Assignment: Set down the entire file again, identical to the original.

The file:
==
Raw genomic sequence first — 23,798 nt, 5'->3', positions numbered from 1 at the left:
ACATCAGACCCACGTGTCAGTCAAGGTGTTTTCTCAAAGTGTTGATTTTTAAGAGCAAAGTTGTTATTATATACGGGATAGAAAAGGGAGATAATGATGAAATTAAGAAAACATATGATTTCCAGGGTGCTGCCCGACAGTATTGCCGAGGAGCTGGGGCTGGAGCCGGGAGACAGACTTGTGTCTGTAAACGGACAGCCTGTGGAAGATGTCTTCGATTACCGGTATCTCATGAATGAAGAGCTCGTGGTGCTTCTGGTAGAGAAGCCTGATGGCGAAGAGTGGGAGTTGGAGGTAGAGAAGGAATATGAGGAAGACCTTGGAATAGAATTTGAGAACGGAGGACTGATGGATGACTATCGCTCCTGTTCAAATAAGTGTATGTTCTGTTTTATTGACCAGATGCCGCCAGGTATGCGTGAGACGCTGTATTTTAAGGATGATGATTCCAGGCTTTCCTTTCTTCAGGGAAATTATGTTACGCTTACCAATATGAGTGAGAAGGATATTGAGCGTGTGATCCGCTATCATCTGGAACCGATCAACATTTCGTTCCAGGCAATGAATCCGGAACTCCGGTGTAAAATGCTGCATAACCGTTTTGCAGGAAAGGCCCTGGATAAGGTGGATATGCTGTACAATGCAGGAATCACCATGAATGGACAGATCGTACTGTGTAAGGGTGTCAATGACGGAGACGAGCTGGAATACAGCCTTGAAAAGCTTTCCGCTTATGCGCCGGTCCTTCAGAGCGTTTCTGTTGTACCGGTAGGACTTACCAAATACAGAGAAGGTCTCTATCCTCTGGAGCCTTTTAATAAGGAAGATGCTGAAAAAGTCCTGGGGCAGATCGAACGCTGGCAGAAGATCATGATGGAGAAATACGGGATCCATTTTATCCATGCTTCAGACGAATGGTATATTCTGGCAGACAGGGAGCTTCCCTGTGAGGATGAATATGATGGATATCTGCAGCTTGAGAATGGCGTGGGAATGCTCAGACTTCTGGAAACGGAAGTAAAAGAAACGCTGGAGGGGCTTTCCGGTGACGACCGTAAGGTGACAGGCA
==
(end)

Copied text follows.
Raw genomic sequence first — 23,798 nt, 5'->3', positions numbered from 1 at the left:
ACATCAGACCCACGTGTCAGTCAAGGTGTTTTCTCAAAGTGTTGATTTTTAAGAGCAAAGTTGTTATTATATACGGGATAGAAAAGGGAGATAATGATGAAATTAAGAAAACATATGATTTCCAGGGTGCTGCCCGACAGTATTGCCGAGGAGCTGGGGCTGGAGCCGGGAGACAGACTTGTGTCTGTAAACGGACAGCCTGTGGAAGATGTCTTCGATTACCGGTATCTCATGAATGAAGAGCTCGTGGTGCTTCTGGTAGAGAAGCCTGATGGCGAAGAGTGGGAGTTGGAGGTAGAGAAGGAATATGAGGAAGACCTTGGAATAGAATTTGAGAACGGAGGACTGATGGATGACTATCGCTCCTGTTCAAATAAGTGTATGTTCTGTTTTATTGACCAGATGCCGCCAGGTATGCGTGAGACGCTGTATTTTAAGGATGATGATTCCAGGCTTTCCTTTCTTCAGGGAAATTATGTTACGCTTACCAATATGAGTGAGAAGGATATTGAGCGTGTGATCCGCTATCATCTGGAACCGATCAACATTTCGTTCCAGGCAATGAATCCGGAACTCCGGTGTAAAATGCTGCATAACCGTTTTGCAGGAAAGGCCCTGGATAAGGTGGATATGCTGTACAATGCAGGAATCACCATGAATGGACAGATCGTACTGTGTAAGGGTGTCAATGACGGAGACGAGCTGGAATACAGCCTTGAAAAGCTTTCCGCTTATGCGCCGGTCCTTCAGAGCGTTTCTGTTGTACCGGTAGGACTTACCAAATACAGAGAAGGTCTCTATCCTCTGGAGCCTTTTAATAAGGAAGATGCTGAAAAAGTCCTGGGGCAGATCGAACGCTGGCAGAAGATCATGATGGAGAAATACGGGATCCATTTTATCCATGCTTCAGACGAATGGTATATTCTGGCAGACAGGGAGCTTCCCTGTGAGGATGAATATGATGGATATCTGCAGCTTGAGAATGGCGTGGGAATGCTCAGACTTCTGGAAACGGAAGTAAAAGAAACGCTGGAGGGGCTTTCCGGTGACGACCGTAAGGTGACAGGCA